Issues in urban America : factors related to perceptions of self-reliance and lower crime

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2001-05

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Abstract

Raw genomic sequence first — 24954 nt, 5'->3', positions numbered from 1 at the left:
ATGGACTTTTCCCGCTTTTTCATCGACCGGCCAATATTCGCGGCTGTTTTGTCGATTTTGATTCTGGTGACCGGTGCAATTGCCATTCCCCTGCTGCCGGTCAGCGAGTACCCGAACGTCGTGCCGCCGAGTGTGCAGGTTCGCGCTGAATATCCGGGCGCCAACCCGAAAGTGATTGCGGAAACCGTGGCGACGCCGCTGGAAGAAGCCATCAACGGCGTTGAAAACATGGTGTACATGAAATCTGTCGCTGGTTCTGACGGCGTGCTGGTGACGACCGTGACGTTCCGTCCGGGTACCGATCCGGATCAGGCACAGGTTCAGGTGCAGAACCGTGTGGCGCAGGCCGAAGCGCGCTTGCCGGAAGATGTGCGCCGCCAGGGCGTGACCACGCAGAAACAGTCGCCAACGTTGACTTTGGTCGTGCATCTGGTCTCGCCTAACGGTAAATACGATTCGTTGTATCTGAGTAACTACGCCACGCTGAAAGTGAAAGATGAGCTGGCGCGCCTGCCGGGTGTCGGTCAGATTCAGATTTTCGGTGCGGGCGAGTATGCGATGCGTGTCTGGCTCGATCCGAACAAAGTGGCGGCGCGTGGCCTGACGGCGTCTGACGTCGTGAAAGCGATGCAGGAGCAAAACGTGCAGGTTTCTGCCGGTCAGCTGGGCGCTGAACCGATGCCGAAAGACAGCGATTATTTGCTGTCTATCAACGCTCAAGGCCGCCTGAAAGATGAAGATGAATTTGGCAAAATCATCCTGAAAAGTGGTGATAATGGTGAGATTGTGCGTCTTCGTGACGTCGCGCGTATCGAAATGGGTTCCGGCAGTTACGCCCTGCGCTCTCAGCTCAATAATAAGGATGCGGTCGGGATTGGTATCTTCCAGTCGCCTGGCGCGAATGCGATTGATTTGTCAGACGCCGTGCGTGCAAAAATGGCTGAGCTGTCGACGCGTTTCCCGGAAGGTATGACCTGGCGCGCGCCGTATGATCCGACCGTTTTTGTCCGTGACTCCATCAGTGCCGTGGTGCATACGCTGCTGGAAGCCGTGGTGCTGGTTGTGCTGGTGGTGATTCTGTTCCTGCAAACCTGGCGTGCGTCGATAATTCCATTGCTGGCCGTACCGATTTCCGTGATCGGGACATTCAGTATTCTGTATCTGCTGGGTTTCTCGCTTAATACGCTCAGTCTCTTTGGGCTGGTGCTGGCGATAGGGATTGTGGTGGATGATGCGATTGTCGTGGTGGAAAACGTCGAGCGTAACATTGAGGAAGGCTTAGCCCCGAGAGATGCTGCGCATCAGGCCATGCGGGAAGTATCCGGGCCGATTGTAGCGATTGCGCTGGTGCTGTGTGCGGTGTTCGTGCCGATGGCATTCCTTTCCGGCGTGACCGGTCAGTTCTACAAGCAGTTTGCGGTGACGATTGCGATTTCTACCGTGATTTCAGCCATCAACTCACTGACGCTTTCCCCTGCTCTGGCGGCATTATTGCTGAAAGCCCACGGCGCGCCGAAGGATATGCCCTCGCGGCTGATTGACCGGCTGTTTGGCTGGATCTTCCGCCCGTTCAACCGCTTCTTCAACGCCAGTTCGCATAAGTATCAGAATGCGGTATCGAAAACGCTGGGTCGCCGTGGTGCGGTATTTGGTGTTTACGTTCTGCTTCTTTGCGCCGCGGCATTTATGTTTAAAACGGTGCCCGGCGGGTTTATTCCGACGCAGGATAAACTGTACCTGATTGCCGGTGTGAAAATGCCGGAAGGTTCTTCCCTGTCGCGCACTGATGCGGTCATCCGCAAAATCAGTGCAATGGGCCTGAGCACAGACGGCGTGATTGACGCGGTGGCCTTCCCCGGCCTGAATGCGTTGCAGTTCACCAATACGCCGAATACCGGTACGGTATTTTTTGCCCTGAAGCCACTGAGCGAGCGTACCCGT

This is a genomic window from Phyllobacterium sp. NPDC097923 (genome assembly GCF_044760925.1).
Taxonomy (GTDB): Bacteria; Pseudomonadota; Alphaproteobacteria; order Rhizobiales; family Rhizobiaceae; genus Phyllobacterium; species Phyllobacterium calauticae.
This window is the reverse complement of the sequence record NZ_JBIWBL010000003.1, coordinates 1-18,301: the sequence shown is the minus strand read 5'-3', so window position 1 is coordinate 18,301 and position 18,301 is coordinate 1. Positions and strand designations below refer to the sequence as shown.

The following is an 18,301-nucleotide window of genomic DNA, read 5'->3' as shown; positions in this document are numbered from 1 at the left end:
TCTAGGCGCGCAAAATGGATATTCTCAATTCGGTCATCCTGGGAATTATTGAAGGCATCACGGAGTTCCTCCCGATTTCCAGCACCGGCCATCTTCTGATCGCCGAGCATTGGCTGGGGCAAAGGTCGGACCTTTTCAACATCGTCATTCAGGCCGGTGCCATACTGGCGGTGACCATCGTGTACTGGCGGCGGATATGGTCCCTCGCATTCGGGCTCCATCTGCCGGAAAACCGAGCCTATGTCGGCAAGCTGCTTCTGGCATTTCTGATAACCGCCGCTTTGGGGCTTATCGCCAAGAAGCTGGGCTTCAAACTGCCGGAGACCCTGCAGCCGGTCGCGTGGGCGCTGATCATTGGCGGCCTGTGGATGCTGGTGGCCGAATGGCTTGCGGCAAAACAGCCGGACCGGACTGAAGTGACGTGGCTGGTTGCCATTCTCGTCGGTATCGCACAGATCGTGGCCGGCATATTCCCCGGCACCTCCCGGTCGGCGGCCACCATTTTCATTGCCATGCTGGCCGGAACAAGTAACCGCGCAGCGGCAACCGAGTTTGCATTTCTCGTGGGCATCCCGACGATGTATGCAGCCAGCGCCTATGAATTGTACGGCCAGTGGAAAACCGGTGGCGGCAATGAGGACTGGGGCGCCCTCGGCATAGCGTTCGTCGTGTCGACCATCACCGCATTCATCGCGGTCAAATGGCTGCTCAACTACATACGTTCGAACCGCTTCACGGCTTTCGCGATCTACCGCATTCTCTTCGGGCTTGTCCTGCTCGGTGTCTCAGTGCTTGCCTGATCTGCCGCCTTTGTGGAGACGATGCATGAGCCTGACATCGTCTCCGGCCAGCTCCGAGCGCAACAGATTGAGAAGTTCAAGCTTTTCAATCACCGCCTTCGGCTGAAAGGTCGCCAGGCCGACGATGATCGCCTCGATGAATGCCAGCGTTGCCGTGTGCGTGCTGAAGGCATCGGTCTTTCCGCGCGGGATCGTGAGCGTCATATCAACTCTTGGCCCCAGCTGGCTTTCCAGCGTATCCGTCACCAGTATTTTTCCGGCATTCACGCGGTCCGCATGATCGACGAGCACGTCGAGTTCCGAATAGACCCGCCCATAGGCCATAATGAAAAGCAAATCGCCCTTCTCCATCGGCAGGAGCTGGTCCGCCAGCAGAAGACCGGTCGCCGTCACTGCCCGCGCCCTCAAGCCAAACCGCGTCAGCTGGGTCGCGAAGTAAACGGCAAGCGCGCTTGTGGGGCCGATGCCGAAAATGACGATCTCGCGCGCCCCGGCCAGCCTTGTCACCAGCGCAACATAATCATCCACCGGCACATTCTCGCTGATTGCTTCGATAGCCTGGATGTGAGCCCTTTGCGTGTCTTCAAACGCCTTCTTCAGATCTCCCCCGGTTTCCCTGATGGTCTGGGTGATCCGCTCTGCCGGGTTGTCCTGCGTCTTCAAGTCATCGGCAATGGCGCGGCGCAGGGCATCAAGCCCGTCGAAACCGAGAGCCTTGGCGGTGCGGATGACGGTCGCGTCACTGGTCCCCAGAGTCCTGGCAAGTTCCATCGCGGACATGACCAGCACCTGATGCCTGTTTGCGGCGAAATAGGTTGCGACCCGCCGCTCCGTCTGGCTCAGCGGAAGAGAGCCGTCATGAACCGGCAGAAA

For over a century, researchers have studied methods for revitalizing urban communities. Many studies show that entrepreneurship plays a vital role in sustaining valuable resources that are necessary for community development. The current study adds to previous research by identifying factors that are related to self-reliance and lower crime. I analyze data from the 1991 National Race and Politics Study, which explored attitudes on various issues related to community development and politics. My findings indicate that jobs, more say in government decisions, and hard work are significantly related to self-reliance, while small business, neighborhood organizations, care for the homeless and job training are significantly related to lower crime. These results support the work of previous researchers by showing that crime and neighborhood organizations play important roles in community development. The study goes a step further to identify additional attitudinal variables that are related to self-reliance and lower crime. These results should assist policy makers in determining what factors may help revitalize urban communities that suffer from high levels of unemployment and crime.

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